The system has sunk in. It wasn't clear if a 48-game schedule with no preseason would allow it to come in time, but it has.

"He's coaching to guys' strengths," Brouwer said. "He's letting our skill players be creative and make offense happen; but also, at the same time, he's making sure that we're defending our end first.

"It's a good system as far as protecting our own end and making sure that we're getting pucks out along the walls and out at the blue line. But once we get over the red line, he's given us free rein to make plays happen as we see them."

Of course, it helps when you get some saves, too. The Caps just weren't getting enough of them early on and, while you can say all you want about the team not playing well early in the season, if you don't get the required goaltending, you're spinning your wheels anyway. Braden Holtby has really taken off, however, in the second half of the season and has pushed his save percentage to .920.

"Quite a bit," Brouwer said of the part Holtby has played in the Caps' turnaround. "I don't think he had his full confidence at the beginning of the year. We were a bit scrambly in our own end and giving up way too many shots. He's a good goalie, but he's not going to be able to save them all. Once he saw we were playing better in front of him, blocking more shots, it gives him more confidence to play behind us and in return it gives us more confidence to play in front of him.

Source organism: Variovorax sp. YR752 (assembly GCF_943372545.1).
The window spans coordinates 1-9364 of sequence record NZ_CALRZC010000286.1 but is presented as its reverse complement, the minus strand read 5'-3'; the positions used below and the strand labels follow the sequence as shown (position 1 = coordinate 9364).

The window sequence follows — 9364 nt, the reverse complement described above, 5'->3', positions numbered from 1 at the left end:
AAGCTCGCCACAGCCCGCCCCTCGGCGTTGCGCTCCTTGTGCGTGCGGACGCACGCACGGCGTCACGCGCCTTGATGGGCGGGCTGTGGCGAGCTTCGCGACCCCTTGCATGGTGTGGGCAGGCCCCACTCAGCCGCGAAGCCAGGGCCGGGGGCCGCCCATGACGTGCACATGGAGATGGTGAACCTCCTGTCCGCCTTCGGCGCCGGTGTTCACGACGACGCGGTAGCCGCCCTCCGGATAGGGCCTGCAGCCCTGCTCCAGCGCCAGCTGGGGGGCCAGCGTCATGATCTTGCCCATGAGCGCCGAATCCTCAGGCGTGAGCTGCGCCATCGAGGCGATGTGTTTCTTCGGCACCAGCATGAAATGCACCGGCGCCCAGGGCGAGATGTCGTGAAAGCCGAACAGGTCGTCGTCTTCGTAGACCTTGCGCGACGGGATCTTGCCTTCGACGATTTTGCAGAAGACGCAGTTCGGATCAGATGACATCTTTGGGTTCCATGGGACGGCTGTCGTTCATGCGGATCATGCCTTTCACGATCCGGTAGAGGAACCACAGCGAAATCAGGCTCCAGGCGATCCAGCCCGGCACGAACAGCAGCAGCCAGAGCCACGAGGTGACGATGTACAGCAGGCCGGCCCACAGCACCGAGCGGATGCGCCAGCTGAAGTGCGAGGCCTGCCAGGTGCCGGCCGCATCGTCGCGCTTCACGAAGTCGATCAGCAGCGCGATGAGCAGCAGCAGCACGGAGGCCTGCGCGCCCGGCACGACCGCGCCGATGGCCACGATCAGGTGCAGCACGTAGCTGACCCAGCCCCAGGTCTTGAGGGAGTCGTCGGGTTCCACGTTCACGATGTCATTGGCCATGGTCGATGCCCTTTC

"He's made some real big saves along the way; he's stolen a few games for us when we probably didn't deserve to win them."

And, of course, there's No. 8. Alex Ovechkin is playing like, well, the Alex Ovechkin we knew a few years ago. He enters Tuesday night with a league-leading 30 goals, a pace that would net him 54 over an 82-game season. Ovechkin hasn't been a 50-goal scorer since 2009-10.

But you can't mention Ovechkin without underlining linemate Nicklas Backstrom's 39 assists.

"Ovi has found his game again, and lot of it has to do with Nicklas Backstrom and also [Marcus] Johansson," Brouwer said. "They support him very well. They're very creative, they're able to hold on to the puck and make plays, see the play before it develops and be able to put puck in areas so Ovi can get his shots off. He's got probably the best shot in the league when you give him a look. He hasn't been missing much as of late."

Neither has Brouwer. His 19 goals are only three short of the career-high 22 he scored with the Chicago Blackhawks in 2009-10; and that was in 78 games. Prorate his goal scoring this season over 82 games and he'd be having a 35-goal campaign.

"It's been a great year. Oatesy has got a lot of trust in me this year, giving me a good spot on the PP in the middle, where I get to shoot a lot," Brouwer said. "Things have been going in for me."

Brouwer is also a leader on a team that welcomes his Stanley Cup-winning experience. The 27-year-old winger can see similarities between this year's Caps team and that 2010 Chicago powerhouse.

"It's a very tight-knit group here, just like it was in Chicago," he said. "A lot of the guys came up together. We're all relatively the same age. There's a lot of familiarity and trust in each other. The guys are good friends off the ice as well, which goes a long way.

"When you're playing for friends, it's a lot easier than when you're playing with guys you don't know as well that you don't have that bond with yet."

Pierre LeBrun

ESPN Senior Writer